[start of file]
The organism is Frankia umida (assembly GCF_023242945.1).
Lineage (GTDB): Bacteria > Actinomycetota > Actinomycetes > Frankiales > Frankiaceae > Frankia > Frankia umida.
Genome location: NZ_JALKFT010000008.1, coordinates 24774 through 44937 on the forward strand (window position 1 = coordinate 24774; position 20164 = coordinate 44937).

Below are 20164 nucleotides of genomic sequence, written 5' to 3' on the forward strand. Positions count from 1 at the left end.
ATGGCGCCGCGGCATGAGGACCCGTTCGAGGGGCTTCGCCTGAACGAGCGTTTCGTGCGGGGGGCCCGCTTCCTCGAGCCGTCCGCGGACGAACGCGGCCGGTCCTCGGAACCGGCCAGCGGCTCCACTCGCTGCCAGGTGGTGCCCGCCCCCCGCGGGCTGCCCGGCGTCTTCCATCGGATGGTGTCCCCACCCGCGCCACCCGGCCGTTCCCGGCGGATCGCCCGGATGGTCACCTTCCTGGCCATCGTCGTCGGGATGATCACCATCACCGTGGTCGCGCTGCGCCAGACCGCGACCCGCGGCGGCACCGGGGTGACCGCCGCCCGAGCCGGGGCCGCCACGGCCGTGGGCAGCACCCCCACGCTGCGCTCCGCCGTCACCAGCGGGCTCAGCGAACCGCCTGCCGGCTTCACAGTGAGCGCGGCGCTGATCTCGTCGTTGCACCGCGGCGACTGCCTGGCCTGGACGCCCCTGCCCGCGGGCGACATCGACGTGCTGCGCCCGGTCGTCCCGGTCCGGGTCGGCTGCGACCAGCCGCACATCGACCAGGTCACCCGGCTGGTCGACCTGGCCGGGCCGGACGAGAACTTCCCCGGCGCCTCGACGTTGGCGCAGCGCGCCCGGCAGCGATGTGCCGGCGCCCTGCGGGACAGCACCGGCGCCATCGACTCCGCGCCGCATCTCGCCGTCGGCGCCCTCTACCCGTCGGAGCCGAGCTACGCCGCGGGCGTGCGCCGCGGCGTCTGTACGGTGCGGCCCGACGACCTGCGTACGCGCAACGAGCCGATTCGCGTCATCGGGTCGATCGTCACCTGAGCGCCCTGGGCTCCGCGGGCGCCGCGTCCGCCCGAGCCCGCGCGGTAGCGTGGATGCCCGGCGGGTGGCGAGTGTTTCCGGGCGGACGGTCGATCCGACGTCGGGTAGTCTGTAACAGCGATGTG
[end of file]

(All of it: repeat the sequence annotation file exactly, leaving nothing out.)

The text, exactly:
The organism is Frankia umida (assembly GCF_023242945.1).
Lineage (GTDB): Bacteria > Actinomycetota > Actinomycetes > Frankiales > Frankiaceae > Frankia > Frankia umida.
Genome location: NZ_JALKFT010000008.1, coordinates 24774 through 44937 on the forward strand (window position 1 = coordinate 24774; position 20164 = coordinate 44937).

Below are 20164 nucleotides of genomic sequence, written 5' to 3' on the forward strand. Positions count from 1 at the left end.
ATGGCGCCGCGGCATGAGGACCCGTTCGAGGGGCTTCGCCTGAACGAGCGTTTCGTGCGGGGGGCCCGCTTCCTCGAGCCGTCCGCGGACGAACGCGGCCGGTCCTCGGAACCGGCCAGCGGCTCCACTCGCTGCCAGGTGGTGCCCGCCCCCCGCGGGCTGCCCGGCGTCTTCCATCGGATGGTGTCCCCACCCGCGCCACCCGGCCGTTCCCGGCGGATCGCCCGGATGGTCACCTTCCTGGCCATCGTCGTCGGGATGATCACCATCACCGTGGTCGCGCTGCGCCAGACCGCGACCCGCGGCGGCACCGGGGTGACCGCCGCCCGAGCCGGGGCCGCCACGGCCGTGGGCAGCACCCCCACGCTGCGCTCCGCCGTCACCAGCGGGCTCAGCGAACCGCCTGCCGGCTTCACAGTGAGCGCGGCGCTGATCTCGTCGTTGCACCGCGGCGACTGCCTGGCCTGGACGCCCCTGCCCGCGGGCGACATCGACGTGCTGCGCCCGGTCGTCCCGGTCCGGGTCGGCTGCGACCAGCCGCACATCGACCAGGTCACCCGGCTGGTCGACCTGGCCGGGCCGGACGAGAACTTCCCCGGCGCCTCGACGTTGGCGCAGCGCGCCCGGCAGCGATGTGCCGGCGCCCTGCGGGACAGCACCGGCGCCATCGACTCCGCGCCGCATCTCGCCGTCGGCGCCCTCTACCCGTCGGAGCCGAGCTACGCCGCGGGCGTGCGCCGCGGCGTCTGTACGGTGCGGCCCGACGACCTGCGTACGCGCAACGAGCCGATTCGCGTCATCGGGTCGATCGTCACCTGAGCGCCCTGGGCTCCGCGGGCGCCGCGTCCGCCCGAGCCCGCGCGGTAGCGTGGATGCCCGGCGGGTGGCGAGTGTTTCCGGGCGGACGGTCGATCCGACGTCGGGTAGTCTGTAACAGCGATGTG